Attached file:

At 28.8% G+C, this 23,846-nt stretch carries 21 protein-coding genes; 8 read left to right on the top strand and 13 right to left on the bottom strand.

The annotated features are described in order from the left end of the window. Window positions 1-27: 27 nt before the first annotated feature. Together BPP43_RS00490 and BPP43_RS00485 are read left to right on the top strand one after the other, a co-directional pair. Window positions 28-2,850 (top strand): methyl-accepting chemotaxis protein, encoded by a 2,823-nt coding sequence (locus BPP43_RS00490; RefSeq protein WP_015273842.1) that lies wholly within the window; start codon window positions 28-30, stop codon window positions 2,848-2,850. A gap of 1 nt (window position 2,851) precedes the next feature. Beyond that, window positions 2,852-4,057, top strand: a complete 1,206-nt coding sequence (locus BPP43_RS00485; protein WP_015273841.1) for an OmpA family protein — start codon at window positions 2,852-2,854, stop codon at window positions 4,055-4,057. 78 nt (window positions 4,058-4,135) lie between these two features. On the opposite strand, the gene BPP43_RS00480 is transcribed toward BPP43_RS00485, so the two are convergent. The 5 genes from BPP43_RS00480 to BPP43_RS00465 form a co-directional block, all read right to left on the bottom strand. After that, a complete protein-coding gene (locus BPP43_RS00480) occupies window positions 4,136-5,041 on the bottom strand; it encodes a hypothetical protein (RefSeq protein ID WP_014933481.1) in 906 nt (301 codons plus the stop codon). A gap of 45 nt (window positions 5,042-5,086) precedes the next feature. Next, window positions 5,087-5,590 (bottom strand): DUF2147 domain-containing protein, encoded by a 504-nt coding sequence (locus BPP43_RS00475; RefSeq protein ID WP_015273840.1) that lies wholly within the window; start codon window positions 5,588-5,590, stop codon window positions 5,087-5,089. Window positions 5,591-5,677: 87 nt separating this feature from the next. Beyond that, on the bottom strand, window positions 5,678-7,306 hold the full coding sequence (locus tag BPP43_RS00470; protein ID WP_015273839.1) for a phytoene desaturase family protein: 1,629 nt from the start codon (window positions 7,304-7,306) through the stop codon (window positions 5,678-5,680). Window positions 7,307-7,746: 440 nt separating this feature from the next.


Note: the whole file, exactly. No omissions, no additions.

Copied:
At 28.8% G+C, this 23,846-nt stretch carries 21 protein-coding genes; 8 read left to right on the top strand and 13 right to left on the bottom strand.

The annotated features are described in order from the left end of the window. Window positions 1-27: 27 nt before the first annotated feature. Together BPP43_RS00490 and BPP43_RS00485 are read left to right on the top strand one after the other, a co-directional pair. Window positions 28-2,850 (top strand): methyl-accepting chemotaxis protein, encoded by a 2,823-nt coding sequence (locus BPP43_RS00490; RefSeq protein WP_015273842.1) that lies wholly within the window; start codon window positions 28-30, stop codon window positions 2,848-2,850. A gap of 1 nt (window position 2,851) precedes the next feature. Beyond that, window positions 2,852-4,057, top strand: a complete 1,206-nt coding sequence (locus BPP43_RS00485; protein WP_015273841.1) for an OmpA family protein — start codon at window positions 2,852-2,854, stop codon at window positions 4,055-4,057. 78 nt (window positions 4,058-4,135) lie between these two features. On the opposite strand, the gene BPP43_RS00480 is transcribed toward BPP43_RS00485, so the two are convergent. The 5 genes from BPP43_RS00480 to BPP43_RS00465 form a co-directional block, all read right to left on the bottom strand. After that, a complete protein-coding gene (locus BPP43_RS00480) occupies window positions 4,136-5,041 on the bottom strand; it encodes a hypothetical protein (RefSeq protein ID WP_014933481.1) in 906 nt (301 codons plus the stop codon). A gap of 45 nt (window positions 5,042-5,086) precedes the next feature. Next, window positions 5,087-5,590 (bottom strand): DUF2147 domain-containing protein, encoded by a 504-nt coding sequence (locus BPP43_RS00475; RefSeq protein ID WP_015273840.1) that lies wholly within the window; start codon window positions 5,588-5,590, stop codon window positions 5,087-5,089. Window positions 5,591-5,677: 87 nt separating this feature from the next. Beyond that, on the bottom strand, window positions 5,678-7,306 hold the full coding sequence (locus tag BPP43_RS00470; protein ID WP_015273839.1) for a phytoene desaturase family protein: 1,629 nt from the start codon (window positions 7,304-7,306) through the stop codon (window positions 5,678-5,680). Window positions 7,307-7,746: 440 nt separating this feature from the next.